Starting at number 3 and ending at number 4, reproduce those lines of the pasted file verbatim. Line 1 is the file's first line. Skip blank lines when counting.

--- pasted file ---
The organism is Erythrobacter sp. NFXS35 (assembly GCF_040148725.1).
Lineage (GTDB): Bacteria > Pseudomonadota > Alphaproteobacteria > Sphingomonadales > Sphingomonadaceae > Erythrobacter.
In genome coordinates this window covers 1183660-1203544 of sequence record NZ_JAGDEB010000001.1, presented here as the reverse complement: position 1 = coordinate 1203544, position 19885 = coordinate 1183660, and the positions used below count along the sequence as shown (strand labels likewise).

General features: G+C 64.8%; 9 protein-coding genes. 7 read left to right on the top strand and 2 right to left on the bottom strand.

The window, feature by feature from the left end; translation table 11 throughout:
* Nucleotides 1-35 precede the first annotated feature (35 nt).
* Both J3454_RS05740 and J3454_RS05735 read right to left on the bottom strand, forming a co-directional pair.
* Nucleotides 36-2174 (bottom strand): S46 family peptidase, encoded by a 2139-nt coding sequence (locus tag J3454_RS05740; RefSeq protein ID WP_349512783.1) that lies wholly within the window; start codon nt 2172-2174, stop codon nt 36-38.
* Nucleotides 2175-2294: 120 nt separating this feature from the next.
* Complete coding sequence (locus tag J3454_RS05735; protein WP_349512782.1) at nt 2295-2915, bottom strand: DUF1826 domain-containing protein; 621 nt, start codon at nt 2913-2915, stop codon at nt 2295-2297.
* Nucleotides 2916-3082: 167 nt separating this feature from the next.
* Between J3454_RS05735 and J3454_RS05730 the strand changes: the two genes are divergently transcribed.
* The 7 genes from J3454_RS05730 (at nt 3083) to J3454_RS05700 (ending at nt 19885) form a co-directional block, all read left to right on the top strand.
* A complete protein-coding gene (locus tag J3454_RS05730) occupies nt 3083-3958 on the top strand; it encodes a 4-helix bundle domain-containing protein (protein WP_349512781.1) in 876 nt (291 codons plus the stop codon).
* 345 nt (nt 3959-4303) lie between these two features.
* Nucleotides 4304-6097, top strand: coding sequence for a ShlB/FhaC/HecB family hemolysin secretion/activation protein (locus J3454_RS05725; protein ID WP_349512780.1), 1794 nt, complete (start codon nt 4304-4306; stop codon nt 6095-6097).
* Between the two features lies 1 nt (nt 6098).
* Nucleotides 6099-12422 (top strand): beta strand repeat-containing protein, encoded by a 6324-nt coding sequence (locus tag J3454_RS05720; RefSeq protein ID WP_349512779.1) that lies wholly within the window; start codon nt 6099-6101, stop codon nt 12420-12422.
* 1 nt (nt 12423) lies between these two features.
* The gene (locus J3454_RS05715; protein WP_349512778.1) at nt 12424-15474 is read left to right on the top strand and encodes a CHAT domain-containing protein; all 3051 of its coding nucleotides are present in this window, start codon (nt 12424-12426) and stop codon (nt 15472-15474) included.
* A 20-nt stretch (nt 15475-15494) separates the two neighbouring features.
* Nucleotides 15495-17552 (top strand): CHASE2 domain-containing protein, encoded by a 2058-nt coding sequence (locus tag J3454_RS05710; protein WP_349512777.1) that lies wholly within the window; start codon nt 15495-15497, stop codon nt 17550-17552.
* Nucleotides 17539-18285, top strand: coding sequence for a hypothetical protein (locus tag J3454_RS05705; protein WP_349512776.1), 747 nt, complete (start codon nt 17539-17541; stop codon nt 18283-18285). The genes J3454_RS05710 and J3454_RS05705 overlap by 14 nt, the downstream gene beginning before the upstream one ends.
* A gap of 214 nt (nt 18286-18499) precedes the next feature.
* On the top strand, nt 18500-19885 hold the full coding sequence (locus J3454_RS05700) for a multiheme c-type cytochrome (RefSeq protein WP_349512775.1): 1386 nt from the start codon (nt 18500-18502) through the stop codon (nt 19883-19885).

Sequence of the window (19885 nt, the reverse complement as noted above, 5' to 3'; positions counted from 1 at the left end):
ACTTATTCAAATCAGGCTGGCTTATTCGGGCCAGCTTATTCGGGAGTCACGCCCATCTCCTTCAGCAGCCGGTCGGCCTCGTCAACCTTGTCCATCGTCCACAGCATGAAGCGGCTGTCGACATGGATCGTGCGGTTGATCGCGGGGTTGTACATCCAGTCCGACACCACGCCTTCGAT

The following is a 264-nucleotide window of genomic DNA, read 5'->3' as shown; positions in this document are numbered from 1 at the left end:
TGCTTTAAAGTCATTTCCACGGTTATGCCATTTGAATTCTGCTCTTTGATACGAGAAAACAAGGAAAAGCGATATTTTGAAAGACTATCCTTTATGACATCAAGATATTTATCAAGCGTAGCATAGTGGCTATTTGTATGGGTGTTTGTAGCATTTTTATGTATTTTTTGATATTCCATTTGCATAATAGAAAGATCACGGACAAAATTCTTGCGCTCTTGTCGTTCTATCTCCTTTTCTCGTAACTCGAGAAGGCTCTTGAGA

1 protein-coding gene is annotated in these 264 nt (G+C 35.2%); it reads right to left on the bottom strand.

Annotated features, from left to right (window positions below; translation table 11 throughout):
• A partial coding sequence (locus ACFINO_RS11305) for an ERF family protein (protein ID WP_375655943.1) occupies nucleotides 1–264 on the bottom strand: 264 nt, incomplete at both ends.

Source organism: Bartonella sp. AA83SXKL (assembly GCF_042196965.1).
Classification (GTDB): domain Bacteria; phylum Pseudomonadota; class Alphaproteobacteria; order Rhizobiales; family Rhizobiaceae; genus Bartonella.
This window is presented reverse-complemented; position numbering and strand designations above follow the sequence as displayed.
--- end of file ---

In genome coordinates this window covers 1183660-1203544 of sequence record NZ_JAGDEB010000001.1, presented here as the reverse complement: position 1 = coordinate 1203544, position 19885 = coordinate 1183660, and the positions used below count along the sequence as shown (strand labels likewise).

General features: G+C 64.8%; 9 protein-coding genes. 7 read left to right on the top strand and 2 right to left on the bottom strand.